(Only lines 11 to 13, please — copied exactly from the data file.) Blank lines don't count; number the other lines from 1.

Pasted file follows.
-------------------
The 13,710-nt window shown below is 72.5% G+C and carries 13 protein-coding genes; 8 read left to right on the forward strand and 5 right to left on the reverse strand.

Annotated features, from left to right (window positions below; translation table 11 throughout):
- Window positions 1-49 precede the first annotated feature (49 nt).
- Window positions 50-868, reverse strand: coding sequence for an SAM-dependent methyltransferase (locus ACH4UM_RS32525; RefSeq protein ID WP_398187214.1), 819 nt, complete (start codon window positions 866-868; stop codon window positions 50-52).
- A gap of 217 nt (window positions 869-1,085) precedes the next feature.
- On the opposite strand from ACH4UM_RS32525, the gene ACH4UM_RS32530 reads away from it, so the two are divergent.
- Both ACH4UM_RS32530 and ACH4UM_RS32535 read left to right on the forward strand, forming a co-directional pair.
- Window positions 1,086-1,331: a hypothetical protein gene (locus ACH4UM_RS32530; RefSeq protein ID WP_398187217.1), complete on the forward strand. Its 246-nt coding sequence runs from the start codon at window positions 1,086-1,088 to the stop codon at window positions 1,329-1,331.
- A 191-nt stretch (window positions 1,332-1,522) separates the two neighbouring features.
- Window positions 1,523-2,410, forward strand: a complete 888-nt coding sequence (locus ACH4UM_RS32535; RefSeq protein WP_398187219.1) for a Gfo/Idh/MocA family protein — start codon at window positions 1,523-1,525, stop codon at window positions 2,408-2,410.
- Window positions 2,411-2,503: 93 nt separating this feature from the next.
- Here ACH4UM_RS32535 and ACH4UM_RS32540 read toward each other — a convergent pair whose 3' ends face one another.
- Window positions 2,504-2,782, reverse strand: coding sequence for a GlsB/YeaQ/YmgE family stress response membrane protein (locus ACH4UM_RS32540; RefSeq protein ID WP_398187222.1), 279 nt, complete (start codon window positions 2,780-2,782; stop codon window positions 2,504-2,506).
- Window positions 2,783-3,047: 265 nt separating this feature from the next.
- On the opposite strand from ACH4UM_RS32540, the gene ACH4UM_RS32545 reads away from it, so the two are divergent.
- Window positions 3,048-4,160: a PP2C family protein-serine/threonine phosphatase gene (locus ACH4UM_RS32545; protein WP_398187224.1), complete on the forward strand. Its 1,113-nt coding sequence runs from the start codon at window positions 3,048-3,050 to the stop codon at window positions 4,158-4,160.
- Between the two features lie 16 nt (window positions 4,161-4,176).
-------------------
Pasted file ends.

- Window positions 2,411-2,503: 93 nt separating this feature from the next.
- Here ACH4UM_RS32535 and ACH4UM_RS32540 read toward each other — a convergent pair whose 3' ends face one another.
- Window positions 2,504-2,782, reverse strand: coding sequence for a GlsB/YeaQ/YmgE family stress response membrane protein (locus ACH4UM_RS32540; RefSeq protein ID WP_398187222.1), 279 nt, complete (start codon window positions 2,780-2,782; stop codon window positions 2,504-2,506).